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Tributes paid to veteran artist manager, who managed acts such as Jane's Addiction, Tool, The Verve and Queens of the Stone Age
By James Hanley on 05 Jan 2022
Tributes have been paid to music manager and Lollapalooza co-founder Ted Gardner in the wake of his death aged 74.
Gardner, who managed acts such as Jane’s Addiction, Tool, The Verve, The Brian Jonestown Massacre and Queens of the Stone Age, passed away in Melbourne in his native Australia following a long illness.
Beginning his career in 1977, Gardner partnered with Mushroom Records co-founders Michael Gudinski and Ray Evans to run the Bottom Line club in Richmond, Victoria, and went on to work in tour and production management for artists including New Order, The The, Echo & The Bunnymen and Crowded House.
He started managing Jane’s Addiction in 1989 and created the famed Lollapalooza festival in 1991 with the band’s frontman Perry Farrell and agents Marc Geiger and Don Muller.
“RIP Ted Gardner – our good times will live forever – love to you on your journey,” wrote Jane’s Addiction drummer Stephen Perkins on Twitter.
We will miss a great manager, mentor and friend
“We will miss a great manager, mentor and friend,” tweeted Anton Newcombe of the Brian Jonestown Massacre. “The funniest story he told me was of a meeting when Lollapalooza went mega. He walks in and Perry Farrell goes, ‘Ted, we got Metallica to headline.’ He goes ‘Fuck, you just wrecked this festival.’ Perry goes, ‘Ted, they are on speakerphone now.’ Telephone: ‘Hi Ted.'”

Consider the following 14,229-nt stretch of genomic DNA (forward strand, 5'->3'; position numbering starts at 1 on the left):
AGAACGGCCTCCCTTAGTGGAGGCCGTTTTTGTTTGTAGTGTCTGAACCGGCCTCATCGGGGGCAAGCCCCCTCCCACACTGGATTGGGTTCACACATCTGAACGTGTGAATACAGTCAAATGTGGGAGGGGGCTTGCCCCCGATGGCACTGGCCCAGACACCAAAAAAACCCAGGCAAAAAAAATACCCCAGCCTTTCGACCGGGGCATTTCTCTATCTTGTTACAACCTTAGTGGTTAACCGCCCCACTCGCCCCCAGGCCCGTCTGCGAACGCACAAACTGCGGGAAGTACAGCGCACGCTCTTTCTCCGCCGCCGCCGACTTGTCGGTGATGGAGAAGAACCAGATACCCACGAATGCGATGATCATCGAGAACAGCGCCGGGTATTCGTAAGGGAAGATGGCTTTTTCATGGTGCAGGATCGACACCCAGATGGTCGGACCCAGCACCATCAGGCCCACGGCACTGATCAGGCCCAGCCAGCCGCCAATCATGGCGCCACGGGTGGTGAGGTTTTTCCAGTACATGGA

Gardner returned to Australia in 2007 after 25 years in Los Angeles, and founded Cross Section Management & Records with Scott Mesiti.
“Ted was a tough man with a good heart,” wrote musician Martyn LeNoble. “We butted heads quite a bit, maybe because he was trying to manage the unmanageable, but we still liked each other.”
“When I visited LA for the very first time in 2001, Ted was one of a handful of artist managers that gave me the time of day and took a meeting [with] me, a nobody in the music biz,” added artist manager Tim Smith. “Such a nice guy and big fan of many of his artists.”
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